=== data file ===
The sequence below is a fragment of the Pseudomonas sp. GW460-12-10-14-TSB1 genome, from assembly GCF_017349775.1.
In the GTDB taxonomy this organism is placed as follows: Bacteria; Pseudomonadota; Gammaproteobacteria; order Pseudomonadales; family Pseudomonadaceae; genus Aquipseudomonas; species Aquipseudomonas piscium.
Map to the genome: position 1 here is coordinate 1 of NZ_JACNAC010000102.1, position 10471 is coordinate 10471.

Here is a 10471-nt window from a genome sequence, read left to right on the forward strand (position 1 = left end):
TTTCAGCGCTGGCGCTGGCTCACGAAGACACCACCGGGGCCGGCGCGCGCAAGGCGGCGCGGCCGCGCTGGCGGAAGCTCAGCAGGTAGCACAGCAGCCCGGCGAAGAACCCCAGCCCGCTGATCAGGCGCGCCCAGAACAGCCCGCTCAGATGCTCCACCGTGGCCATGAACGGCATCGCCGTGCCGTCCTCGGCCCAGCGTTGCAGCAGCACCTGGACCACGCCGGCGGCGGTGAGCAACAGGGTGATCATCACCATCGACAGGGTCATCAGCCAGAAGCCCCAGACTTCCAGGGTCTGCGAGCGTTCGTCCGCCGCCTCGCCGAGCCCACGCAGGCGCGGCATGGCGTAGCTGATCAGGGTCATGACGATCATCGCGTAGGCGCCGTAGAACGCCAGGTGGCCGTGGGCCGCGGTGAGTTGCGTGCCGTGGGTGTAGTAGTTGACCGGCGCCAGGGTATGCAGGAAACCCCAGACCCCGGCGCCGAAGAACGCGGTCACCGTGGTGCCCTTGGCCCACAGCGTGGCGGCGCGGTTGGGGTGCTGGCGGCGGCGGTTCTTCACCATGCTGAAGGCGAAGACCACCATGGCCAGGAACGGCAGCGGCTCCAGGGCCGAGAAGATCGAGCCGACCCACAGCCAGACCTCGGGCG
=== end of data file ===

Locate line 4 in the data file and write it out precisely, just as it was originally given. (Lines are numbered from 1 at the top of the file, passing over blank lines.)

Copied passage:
Here is a 10471-nt window from a genome sequence, read left to right on the forward strand (position 1 = left end):